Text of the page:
Malyshevskaya, K.; Rukavishnikov, V.; Belozerov, B.; Podnebesnikh, A.

2015-02-01

111

Development of a Smell Identification Test Using a Novel Stick-Type Odor Presentation Kit  

Microsoft Academic Search

The odor identification is strongly influenced by the social and cultural factors; therefore, the odorants used in a smell iden- tification test should be familiar to the test population. In addition, the device used in the test is desired to be simply handled and retain odor quality over time. We developed a novel stick-type odor presentation kit that consists of

S. Saito; Miyako Mise; Yuichi Deguchi; Tatsu Kobayakawa; Saito Sachiko Taste

2006-01-01

112

Field Testing of Environmentally Friendly Drilling System  

SciTech Connect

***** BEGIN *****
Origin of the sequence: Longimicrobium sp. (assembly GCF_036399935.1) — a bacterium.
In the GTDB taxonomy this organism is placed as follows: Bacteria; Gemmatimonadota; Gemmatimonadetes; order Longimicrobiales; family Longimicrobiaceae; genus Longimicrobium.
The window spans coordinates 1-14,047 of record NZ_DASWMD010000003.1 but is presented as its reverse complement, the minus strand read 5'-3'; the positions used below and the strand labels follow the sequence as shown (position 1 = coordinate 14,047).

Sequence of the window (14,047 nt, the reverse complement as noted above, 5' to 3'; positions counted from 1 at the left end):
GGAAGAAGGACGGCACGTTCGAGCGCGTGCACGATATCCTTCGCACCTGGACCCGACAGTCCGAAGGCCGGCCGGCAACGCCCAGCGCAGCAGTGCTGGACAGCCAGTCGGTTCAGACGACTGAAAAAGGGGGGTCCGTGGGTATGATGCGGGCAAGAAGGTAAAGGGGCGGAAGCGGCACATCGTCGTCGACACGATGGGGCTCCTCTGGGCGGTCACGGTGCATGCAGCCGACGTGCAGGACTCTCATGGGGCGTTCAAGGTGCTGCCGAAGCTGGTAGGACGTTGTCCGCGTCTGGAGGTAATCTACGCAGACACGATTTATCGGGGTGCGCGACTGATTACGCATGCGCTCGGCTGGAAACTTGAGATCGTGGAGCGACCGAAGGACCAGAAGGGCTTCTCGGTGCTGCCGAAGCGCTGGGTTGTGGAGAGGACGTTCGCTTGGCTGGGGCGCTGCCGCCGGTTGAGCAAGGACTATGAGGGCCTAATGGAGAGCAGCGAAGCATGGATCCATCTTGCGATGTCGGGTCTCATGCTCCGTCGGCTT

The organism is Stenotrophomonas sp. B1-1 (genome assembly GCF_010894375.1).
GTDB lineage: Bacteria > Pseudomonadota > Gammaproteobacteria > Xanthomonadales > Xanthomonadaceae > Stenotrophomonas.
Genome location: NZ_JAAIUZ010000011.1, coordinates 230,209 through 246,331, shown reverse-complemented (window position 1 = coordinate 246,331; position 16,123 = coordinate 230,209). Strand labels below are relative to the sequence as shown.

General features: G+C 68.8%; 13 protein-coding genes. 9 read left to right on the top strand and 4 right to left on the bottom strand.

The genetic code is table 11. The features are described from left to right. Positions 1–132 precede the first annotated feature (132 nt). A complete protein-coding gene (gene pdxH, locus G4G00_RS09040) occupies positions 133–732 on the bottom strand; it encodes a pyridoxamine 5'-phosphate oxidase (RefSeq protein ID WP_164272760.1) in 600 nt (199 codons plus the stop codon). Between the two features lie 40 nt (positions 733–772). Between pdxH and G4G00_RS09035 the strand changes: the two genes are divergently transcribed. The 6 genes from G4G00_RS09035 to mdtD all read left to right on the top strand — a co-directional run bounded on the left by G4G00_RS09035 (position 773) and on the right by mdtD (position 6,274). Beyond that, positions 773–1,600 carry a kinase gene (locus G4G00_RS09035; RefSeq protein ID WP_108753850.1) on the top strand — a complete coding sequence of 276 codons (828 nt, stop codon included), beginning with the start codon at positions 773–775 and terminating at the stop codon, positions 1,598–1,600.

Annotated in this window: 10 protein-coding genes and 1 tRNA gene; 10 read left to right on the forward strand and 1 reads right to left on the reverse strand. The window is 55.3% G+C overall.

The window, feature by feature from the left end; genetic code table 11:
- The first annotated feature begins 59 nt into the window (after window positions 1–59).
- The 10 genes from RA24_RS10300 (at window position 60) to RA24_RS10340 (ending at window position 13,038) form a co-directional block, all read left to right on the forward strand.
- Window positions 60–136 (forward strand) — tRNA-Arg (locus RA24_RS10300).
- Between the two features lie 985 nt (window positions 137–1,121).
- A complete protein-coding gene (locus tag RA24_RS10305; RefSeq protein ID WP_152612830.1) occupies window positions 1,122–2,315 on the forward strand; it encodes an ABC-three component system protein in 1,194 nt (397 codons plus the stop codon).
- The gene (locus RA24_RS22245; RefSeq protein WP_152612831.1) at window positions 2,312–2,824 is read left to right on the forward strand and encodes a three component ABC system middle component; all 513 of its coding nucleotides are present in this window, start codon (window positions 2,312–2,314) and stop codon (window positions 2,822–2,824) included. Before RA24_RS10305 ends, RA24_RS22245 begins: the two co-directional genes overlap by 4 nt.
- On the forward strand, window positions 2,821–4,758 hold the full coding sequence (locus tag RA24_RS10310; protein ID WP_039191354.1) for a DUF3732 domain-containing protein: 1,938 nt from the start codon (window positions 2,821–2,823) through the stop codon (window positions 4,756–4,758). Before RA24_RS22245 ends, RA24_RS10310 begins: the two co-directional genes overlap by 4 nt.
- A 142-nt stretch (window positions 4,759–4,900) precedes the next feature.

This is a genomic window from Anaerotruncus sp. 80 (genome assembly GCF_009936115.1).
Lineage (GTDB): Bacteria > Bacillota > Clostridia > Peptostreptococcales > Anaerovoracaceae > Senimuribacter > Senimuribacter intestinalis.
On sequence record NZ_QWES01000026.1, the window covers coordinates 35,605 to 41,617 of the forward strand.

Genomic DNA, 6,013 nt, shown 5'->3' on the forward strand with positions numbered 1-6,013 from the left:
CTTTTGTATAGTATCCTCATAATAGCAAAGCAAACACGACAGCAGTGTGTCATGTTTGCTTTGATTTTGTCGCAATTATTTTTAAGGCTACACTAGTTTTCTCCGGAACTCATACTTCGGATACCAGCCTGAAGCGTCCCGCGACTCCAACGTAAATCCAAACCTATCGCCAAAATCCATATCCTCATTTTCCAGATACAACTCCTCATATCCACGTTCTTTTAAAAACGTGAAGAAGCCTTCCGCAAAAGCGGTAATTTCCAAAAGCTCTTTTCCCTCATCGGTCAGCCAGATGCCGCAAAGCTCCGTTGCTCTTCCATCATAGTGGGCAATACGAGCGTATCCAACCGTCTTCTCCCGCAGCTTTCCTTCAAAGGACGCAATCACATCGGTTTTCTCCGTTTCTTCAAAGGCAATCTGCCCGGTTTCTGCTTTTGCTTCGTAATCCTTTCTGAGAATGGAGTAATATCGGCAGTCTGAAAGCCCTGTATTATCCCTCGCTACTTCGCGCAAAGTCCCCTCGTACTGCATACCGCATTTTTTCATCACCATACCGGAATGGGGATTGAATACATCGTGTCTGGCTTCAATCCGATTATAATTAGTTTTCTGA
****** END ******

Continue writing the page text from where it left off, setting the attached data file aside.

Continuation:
The Environmentally Friendly Drilling (EFD) program addresses new low-impact technology that reduces the footprint of drilling activities, integrates light weight drilling rigs with reduced emission engine packages, addresses on-site waste management, optimizes the systems to fit the needs of a specific development sites and provides stewardship of the environment. In addition, the program includes industry, the public, environmental organizations, and elected officials in a collaboration that addresses concerns on development of unconventional natural gas resources in environmentally sensitive areas. The EFD program provides the fundamentals to result in greater access, reasonable regulatory controls, lower development cost and reduction of the environmental footprint associated with operations for unconventional natural gas. Industry Sponsors have supported the program with significant financial and technical support. This final report compendium is organized into segments corresponding directly with the DOE approved scope of work for the term 2005-2009 (10 Sections). Each specific project is defined by (a) its goals, (b) its deliverable, and (c) its future direction. A web site has been established that contains all of these detailed engineering reports produced with their efforts. The goals of the project are to (1) identify critical enabling technologies for a prototype low-impact drilling system, (2) test the prototype systems in field laboratories, and (3) demonstrate the advanced technology to show how these practices would benefit the environment.